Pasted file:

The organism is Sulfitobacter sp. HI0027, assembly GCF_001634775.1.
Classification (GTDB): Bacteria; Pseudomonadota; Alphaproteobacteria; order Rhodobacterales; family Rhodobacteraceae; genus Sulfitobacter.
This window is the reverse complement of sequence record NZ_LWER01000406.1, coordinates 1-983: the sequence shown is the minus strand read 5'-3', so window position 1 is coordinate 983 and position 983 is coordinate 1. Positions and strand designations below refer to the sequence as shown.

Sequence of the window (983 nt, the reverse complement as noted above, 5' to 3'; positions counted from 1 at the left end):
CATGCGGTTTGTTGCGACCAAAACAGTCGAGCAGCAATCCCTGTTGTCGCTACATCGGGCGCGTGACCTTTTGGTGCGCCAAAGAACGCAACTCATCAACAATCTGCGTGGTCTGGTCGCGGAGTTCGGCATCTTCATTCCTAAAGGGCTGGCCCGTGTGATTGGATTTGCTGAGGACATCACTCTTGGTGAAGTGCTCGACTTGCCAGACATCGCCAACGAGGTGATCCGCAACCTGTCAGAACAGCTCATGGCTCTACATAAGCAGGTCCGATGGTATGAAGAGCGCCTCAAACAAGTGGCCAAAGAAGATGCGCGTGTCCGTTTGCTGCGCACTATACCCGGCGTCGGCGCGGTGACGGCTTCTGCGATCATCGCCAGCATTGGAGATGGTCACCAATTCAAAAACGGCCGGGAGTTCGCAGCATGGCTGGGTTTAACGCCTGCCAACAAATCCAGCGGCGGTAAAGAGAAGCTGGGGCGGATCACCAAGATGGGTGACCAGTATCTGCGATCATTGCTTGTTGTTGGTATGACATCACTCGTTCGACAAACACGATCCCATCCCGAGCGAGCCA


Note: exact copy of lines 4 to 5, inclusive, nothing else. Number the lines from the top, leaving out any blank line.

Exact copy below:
Sequence of the window (983 nt, the reverse complement as noted above, 5' to 3'; positions counted from 1 at the left end):
CATGCGGTTTGTTGCGACCAAAACAGTCGAGCAGCAATCCCTGTTGTCGCTACATCGGGCGCGTGACCTTTTGGTGCGCCAAAGAACGCAACTCATCAACAATCTGCGTGGTCTGGTCGCGGAGTTCGGCATCTTCATTCCTAAAGGGCTGGCCCGTGTGATTGGATTTGCTGAGGACATCACTCTTGGTGAAGTGCTCGACTTGCCAGACATCGCCAACGAGGTGATCCGCAACCTGTCAGAACAGCTCATGGCTCTACATAAGCAGGTCCGATGGTATGAAGAGCGCCTCAAACAAGTGGCCAAAGAAGATGCGCGTGTCCGTTTGCTGCGCACTATACCCGGCGTCGGCGCGGTGACGGCTTCTGCGATCATCGCCAGCATTGGAGATGGTCACCAATTCAAAAACGGCCGGGAGTTCGCAGCATGGCTGGGTTTAACGCCTGCCAACAAATCCAGCGGCGGTAAAGAGAAGCTGGGGCGGATCACCAAGATGGGTGACCAGTATCTGCGATCATTGCTTGTTGTTGGTATGACATCACTCGTTCGACAAACACGATCCCATCCCGAGCGAGCCA